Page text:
Building owners and facilities managers are always concerned about making sure they get what they pay for. The contractors involved in installing quality wallcovering installations are no exception. Following are some key points provided by the Chicago-based Wallcoverings Association (www.wallcoverings.org).
Before attempting any wallcovering installation, take time to plan. Think your project through from start to finish. Focus on what your plan should accomplish.
Some questions to ask are:
- What are the uses of specific spaces/rooms?
- Who uses them?
- Who sees them?
- How does a particular decorating scheme add or detract from these basic needs?
Once you’ve determined needs and you have located a qualified professional wallcovering installer to help you accomplish your goals, make sure you get the following in writing:
- A professional paperhanger carefully prepares a comprehensive plan, estimating costs based on material, labor, and experience specifications. A reputable wallcovering installer will not give you a sketchy, hastily prepared proposal.
- You should detail exactly what you want from the installer. This can include protection of your office equipment and areas surrounding the jobsite, as well as daily clean-up or clean-up upon completion of the project. Clean-up is sometimes an additional labor cost for the installer, so it may slightly increase the cost of the job.
- Be certain that you or your decorator/designer specify all the materials to be used. Your installer will do the same so that these details (measurements, pattern names, brand names, quantity, and production information) will be part of the contract.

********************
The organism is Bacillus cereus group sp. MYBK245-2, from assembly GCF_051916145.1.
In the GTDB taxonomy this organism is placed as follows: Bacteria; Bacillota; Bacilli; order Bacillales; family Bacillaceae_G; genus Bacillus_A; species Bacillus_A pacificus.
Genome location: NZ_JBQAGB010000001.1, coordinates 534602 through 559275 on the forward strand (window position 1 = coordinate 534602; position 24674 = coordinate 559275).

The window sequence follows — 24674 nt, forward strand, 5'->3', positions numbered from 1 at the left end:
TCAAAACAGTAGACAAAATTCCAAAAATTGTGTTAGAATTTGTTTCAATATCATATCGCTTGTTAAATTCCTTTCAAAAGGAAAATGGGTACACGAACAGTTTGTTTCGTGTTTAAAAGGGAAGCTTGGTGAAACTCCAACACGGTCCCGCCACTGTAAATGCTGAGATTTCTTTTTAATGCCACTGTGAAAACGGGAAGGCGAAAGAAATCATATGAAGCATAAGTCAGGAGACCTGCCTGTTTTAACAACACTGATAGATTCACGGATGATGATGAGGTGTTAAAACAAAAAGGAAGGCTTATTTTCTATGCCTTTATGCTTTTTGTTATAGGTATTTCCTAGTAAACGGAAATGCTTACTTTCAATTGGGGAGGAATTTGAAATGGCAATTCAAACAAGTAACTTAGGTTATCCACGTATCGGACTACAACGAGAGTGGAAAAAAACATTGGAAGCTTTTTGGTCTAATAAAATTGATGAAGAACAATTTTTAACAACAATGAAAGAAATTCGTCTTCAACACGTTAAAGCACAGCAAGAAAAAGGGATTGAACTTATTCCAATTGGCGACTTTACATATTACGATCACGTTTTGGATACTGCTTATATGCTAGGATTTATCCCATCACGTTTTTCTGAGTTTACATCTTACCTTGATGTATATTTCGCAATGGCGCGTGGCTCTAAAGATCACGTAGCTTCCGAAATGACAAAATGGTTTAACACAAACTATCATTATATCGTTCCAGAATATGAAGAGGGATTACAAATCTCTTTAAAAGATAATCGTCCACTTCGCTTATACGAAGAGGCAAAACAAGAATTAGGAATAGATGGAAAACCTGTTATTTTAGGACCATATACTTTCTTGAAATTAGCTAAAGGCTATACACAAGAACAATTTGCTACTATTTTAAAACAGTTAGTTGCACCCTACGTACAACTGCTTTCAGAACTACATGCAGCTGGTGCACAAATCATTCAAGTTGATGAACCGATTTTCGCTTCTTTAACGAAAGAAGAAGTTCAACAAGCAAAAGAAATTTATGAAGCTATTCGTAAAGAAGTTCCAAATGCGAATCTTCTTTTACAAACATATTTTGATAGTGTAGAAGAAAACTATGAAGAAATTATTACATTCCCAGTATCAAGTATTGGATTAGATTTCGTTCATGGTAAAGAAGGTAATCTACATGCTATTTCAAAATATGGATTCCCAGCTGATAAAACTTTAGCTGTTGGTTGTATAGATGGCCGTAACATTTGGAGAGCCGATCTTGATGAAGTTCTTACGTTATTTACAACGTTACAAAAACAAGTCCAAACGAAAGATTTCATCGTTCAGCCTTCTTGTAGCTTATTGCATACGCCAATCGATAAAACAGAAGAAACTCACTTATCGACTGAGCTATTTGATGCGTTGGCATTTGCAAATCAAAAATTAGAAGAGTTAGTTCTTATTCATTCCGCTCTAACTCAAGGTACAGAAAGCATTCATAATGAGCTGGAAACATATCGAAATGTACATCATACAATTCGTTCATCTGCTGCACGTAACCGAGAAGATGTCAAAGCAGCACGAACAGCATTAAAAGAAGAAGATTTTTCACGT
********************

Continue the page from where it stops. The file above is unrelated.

- Make sure both parties understand the financial terms, which should be spelled out in the contract. The total price, payment schedule, and a cancellation penalty (if there is one) should be clear to both parties.
Any warranties should be in writing. Make sure warranties offered are written into the contract. A warranty must be identified as either "full" or "limited."
- A full warranty indicates that all faulty productions will be repaired or replaced, or your money will be refunded. A limited warranty indicates that the repair or replacement of damaged goods is limited in some way.
- The name and address of the person or company offering the warranty must be identified. Timeframes for all warranties should be clearly specified.
- All changes to the original contract must be made in writing. Any amendments should be agreed upon by both parties before work is begun or continued.
- If the contract upon which you and the installer agree is not complete in every meaningful area, do not sign it. Make sure you understand fully all terms and conditions. Confirm that you are getting exactly what you want, that you know the cost of each item and each service, and that you're paying a fair price. If an item you want is not in the contract, you probably won't receive it.
- Know all the facts before you sign on the dotted line and before you spend your money.
- Finally, don't hesitate to ask your professional paperhanger to provide certification of insurance covering workers’ compensation, property damage, and personal liability. Wallcovering installers are insured for the kind of work they do. This request should be easily met.